HEWITT: If you were only a television viewer, you have no idea of the undressing that the Senate Democrats were handed, not just by Judge Alito but by a whole army of competent bloggers, whether it was over at The Corner at NationalReview.com or [National Review Online's] Bench Memos, the folks over at Power Line blog, Glenn Reynolds at Instapundit.

There are a number of us who are law professors or are very competent and long-serving lawyers who were watching and listening as Democratic senator after Democratic senator first, asked dumb questions; B) got answers they could not understand; or C) simply embarrassed themselves. That was on the blogosphere. It did not make it much onto television.


HEWITT: [I]f you turn, for example, to CNN and one of my favorite people to watch, though never to agree with, Jack Cafferty, who I don't think has been right since The Situation Room started, Jack never has to prove anything he says. He just sort of spouts off. And that's fine. It's good television. It's not very reliable, and I think the audience is figuring that out, and that's why my traffic skyrocketed this week.


HEWITT: Look, on Friday night after the hearings concluded, Larry King took the night off. That's fine. Who'd you put into his chair? Bill Maher. Who'd you bring on with him? [former Senate Majority Leader] George Mitchell [D-ME]. Yes, [Rep.] Dave Dreier [R-CA] showed up, but I mean, Bill Maher? That man hasn't been right about anything. He's less right than Cafferty. The reason that networks are losing audience and blogosphere is gaining audience is that we have free and open access to people who want facts backed up by opinion. And we have expertise.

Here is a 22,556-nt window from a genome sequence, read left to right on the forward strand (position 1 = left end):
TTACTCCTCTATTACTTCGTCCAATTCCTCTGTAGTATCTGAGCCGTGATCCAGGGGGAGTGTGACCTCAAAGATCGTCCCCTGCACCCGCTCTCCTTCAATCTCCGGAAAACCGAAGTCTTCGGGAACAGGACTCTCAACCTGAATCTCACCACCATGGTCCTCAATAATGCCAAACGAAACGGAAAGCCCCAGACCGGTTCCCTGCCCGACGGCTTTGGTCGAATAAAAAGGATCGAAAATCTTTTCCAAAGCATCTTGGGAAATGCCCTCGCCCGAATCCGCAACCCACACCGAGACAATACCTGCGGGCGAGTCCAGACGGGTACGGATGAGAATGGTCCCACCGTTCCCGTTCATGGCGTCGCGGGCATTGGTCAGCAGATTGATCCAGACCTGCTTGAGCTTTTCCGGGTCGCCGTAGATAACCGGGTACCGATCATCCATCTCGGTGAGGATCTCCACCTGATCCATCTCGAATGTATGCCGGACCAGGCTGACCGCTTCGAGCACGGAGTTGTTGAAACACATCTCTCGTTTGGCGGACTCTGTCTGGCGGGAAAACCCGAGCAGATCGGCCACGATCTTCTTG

Henry responded by agreeing that the Democrats "were not getting anywhere" in their questioning of Alito, while also claiming that CNN's coverage allowed viewers to determine "with their own eyes" that the Democrats had been infeffective:

HENRY: The fact that CNN was giving the hearings to people unfiltered, for the most part -- there were commercial breaks here and there, there was analysis. But you could see [Sen.] Jo[seph R.] Biden [Jr.] (D-DE) give a 20-minute speech before he got to ask a question of the nominee. Viewers are smart enough, in my opinion, to be able to figure out whether or not he's getting anywhere or not.